Since I’ve become the mother to two children with Down syndrome, I’m continually shocked at some of the things people ask or say to me about my children. And, I’m not alone in this; other parents of kids with special needs have expressed similar reactions to mine.
Sometime people mean well but say something insensitive, sometimes they don’t think before they speak, and sometimes, I’m sorry to say, they are just downright mean and insensitive. For all of the above, here is my list of 10 things you should never say to parents of a child with special needs.
1. To the parents of a child with Down syndrome: That the word “Mongoloid” is an acceptable term for my child’s condition.
The term Mongoloid was used by doctors in the past, because the physical features of children with Down syndrome resembled those of the Mongol people. Since they discovered the origin of this genetic condition, the medical term is Down syndrome or trisomy 21. Since then, Mongoloid has become a derogatory term. I know it doesn’t reflect my children with Down syndrome; it reflects the ignorance and antipathy of people who use it.
2. To the parents of a child with autism: That your child seems fine, and the problem is that you’re not disciplining or raising him correctly.
One of the biggest challenges that families of children with autism face is the judgment of society. Please be empathetic. Autism spectrum disorder (ASD) and autism are both general terms for a group of complex disorders of brain development. These disorders are characterized, in varying degrees, by difficulties in social interaction, verbal and nonverbal communication and repetitive behaviors. It’s not that a child with autism is a brat or unruly. He has a diagnosed medical condition that affects his behavior.
3. To the parents of any child with special needs: That the word “retarded” isn’t intended to offend; it’s just the word you’re used to using.
Much like the word Mongoloid, the “r-word” has fallen out of use, and for good reason. Every time you call people with special needs retarded, you’re demeaning their abilities, as well as when you use it for yourself or for others to mean they did a mistake. Please think of all the effort that people with disabilities put to complete things that may look like simple tasks for you.
R-word—Spread the word to end the word, is a great place to look for more information on how we can eliminate the r-word from our vocabularies and educate our communities.
4. That I have a Down’s child, an autistic child or a CP kid.
There are infants, toddlers, children, youth and adults WITH Down syndrome, autism, cerebral palsy, and other disorders. They are people first—their conditions do not define them, nor do they precede them. The person always comes first, and every child has a name, and qualities that make him or her unique and irreplaceable. So don’t refer to my kid as a syndrome.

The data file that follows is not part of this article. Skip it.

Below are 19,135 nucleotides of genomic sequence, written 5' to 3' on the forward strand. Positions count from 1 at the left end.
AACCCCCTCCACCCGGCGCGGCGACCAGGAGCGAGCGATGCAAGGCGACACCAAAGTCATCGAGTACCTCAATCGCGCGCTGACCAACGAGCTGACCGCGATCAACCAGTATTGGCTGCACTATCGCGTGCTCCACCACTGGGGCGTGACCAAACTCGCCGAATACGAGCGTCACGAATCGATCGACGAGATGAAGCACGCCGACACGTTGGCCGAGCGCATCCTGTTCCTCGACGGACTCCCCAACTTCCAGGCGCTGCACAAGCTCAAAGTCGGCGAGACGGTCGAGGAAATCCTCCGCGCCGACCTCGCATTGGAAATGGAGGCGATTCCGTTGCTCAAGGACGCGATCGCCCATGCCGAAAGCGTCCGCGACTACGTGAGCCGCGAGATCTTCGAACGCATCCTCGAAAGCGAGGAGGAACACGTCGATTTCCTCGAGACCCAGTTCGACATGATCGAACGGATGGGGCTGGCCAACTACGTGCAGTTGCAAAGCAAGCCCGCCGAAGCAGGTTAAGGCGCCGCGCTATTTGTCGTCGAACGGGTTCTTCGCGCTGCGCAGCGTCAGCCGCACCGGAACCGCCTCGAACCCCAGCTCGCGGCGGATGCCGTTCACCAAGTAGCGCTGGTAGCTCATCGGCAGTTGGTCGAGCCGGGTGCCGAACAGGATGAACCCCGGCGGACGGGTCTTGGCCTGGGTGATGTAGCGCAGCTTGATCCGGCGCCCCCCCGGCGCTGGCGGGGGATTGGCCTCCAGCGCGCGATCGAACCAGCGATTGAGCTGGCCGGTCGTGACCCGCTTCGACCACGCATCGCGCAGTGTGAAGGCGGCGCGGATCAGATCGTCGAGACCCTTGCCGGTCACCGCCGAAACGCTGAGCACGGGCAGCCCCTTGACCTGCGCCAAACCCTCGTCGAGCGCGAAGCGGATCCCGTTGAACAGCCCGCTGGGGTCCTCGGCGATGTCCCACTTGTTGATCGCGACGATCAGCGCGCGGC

5. That my child suffers from.. “Disability is not the same as sicknesses”
Some people with disabilities are likely to have medical complications. Some of them are healthier than you and me.
Disability is not contagious, is just a different and singular way for living and loving. People with disabilities live full lives with the support of their families and communities.
6. Children with disabilities can’t communicate if they can’t talk.
Children with disabilities have different ways of communication. Some children with autism may slap their hands to communicate; some children with intellectual disabilities may use electronic devices to express themselves. We don´t expect you to understand them, but we do expect you to respect their individuality without teasing them or mimicking them.
7. Is your child ever going to walk or to talk.. or be independent?
The way you ask or approach to me and my child is important.
I’m willing to help you understand my child’s abilities. I get excited to share all the things he can do instead of pointing the ones he has not achieved yet.
As parents our best input is to educate our communities with our experience and example, but as everybody else we enjoy manners and privacy.
8. Your child with disabilities is not good enough to be included.
Don’t tell me or any other parent of a child with special needs that my son’s IQ doesn´t qualify him to live free from prejudice, and that a mainstream classroom is only for those who are able to pass the FCAT. Nobody is doing our children a favor by providing them inclusive education. It is their right. Tell me that you don’t know how to do it, but don’t tell me that he is not able. Give him the opportunity to set his own limits. I’m sure you can learn from him.
As typical children provide natural opportunities of development for our children with special needs, our children provide them awesome lessons of acceptance, determination and inspiration.
9. Condolences such as, “I’m so sorry,” “He doesn’t look like he has Down syndrome” or “Kids with autism are geniuses.”
I’m not sorry; I’m not apologizing or making excuses for my kids, and I’m not expecting them to be anyone other than who they are. So you do the same. Being different is natural.
10. Don’t ask me if I’d have my children if I had it to do all over again.
My children are the most important people in my life. I love them with all my heart. They’re the reason I wake up every day, and through the years I have learned that God doesn’t make mistakes.
So, if you or someone you know is offended by my list and my admonishments, I’ll say the same thing that some insensitive people have said to me: “Please don’t take it personally!”
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